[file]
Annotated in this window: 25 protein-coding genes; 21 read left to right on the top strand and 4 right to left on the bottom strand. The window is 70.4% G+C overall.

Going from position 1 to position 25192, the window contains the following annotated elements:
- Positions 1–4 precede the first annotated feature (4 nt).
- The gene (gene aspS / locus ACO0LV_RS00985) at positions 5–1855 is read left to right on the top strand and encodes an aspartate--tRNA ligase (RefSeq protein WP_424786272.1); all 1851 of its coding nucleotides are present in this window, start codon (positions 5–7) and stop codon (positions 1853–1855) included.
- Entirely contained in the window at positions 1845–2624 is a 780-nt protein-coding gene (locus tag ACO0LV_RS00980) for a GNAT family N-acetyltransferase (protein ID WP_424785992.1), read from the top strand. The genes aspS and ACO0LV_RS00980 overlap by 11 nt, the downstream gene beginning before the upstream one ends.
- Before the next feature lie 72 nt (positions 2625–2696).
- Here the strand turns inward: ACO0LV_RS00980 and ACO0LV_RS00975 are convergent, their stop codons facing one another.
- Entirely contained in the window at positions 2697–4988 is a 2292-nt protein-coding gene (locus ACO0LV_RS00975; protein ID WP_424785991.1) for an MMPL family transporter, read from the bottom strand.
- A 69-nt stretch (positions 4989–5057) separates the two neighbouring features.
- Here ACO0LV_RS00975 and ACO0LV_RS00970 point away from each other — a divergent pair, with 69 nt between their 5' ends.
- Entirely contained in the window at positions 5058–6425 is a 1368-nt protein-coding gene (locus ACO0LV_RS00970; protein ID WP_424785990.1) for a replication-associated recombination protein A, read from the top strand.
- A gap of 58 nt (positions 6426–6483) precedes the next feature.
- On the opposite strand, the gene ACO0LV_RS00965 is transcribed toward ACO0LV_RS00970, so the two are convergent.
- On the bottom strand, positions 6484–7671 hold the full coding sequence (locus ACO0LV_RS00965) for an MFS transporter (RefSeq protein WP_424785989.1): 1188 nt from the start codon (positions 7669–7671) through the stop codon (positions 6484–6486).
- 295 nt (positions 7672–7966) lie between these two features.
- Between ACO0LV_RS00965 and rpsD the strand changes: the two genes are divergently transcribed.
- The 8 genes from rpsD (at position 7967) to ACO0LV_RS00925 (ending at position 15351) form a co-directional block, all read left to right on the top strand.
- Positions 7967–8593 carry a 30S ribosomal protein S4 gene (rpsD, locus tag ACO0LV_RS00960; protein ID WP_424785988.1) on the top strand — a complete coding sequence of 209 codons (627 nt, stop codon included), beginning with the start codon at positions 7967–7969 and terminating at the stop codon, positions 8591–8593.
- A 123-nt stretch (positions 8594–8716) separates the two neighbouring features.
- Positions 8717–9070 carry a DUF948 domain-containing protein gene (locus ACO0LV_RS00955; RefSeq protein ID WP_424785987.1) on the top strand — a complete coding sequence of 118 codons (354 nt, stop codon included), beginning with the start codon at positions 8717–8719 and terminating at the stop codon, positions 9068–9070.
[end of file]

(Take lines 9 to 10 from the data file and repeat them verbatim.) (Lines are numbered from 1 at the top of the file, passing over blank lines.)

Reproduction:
- A 69-nt stretch (positions 4989–5057) separates the two neighbouring features.
- Here ACO0LV_RS00975 and ACO0LV_RS00970 point away from each other — a divergent pair, with 69 nt between their 5' ends.